Date of this Version
Published in Textiles and Politics: Textile Society of America 13th Biennial Symposium Proceedings, Washington, DC, September 18- September 22, 2012.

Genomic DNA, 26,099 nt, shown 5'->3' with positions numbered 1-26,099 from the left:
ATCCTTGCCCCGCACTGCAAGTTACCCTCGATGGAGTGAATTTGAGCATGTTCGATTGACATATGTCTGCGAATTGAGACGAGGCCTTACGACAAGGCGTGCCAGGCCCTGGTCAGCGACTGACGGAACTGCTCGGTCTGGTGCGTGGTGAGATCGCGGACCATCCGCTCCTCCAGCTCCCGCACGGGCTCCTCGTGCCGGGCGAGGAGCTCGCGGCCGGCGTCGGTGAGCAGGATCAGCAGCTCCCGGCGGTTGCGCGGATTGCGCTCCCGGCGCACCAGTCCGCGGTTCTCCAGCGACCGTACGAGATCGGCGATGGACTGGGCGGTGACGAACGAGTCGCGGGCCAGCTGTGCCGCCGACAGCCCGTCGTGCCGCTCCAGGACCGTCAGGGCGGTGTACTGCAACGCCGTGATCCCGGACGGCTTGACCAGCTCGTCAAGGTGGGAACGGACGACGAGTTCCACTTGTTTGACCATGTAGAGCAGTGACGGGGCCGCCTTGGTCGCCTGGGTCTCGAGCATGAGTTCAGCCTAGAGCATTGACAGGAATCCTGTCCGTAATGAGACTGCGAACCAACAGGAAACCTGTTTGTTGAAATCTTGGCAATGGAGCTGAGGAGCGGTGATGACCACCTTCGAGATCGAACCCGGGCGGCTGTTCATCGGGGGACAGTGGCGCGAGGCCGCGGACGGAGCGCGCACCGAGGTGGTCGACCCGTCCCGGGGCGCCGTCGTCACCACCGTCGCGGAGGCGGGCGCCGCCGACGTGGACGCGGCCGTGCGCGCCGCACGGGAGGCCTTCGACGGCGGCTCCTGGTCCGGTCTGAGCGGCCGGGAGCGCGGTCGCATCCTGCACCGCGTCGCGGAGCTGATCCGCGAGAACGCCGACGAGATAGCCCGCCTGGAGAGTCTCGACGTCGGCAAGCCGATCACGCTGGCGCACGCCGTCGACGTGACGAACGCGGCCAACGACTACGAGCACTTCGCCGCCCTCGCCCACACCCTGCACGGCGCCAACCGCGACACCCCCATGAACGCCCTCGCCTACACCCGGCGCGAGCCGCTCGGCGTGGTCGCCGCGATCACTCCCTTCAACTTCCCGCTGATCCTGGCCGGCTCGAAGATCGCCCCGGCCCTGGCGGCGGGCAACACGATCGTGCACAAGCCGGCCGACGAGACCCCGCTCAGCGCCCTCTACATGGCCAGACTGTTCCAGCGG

The graduate course entitled Ethnic, Dress, and Textiles offered in Fall 2011 at the University of Rhode Island was organized around the Textile Society of America's 2012 Symposium theme: Textiles and Politics. One of the goals of the course was to become active participants in our field by learning how to become independent researchers and developing the skills to present this information to a wider audience. Following this concept and the goal of the class, I centered my research on the political significance of West African appliquÈ wall hangings originating in the Kingdom of Dahomey. Politics surrounding West African appliquÈs can be found throughout its timeline starting with its origins and ending with its tourist trade. The West African tourist trade produces these textiles in a wider social circle generating questions of what is "authentic" and who owns the rights to the traditional designs of a Dahomey appliquÈ cloth. The research presented in this paper closely examines the political motive that encompasses the Dahomey appliquÈ tourist trade and its effects.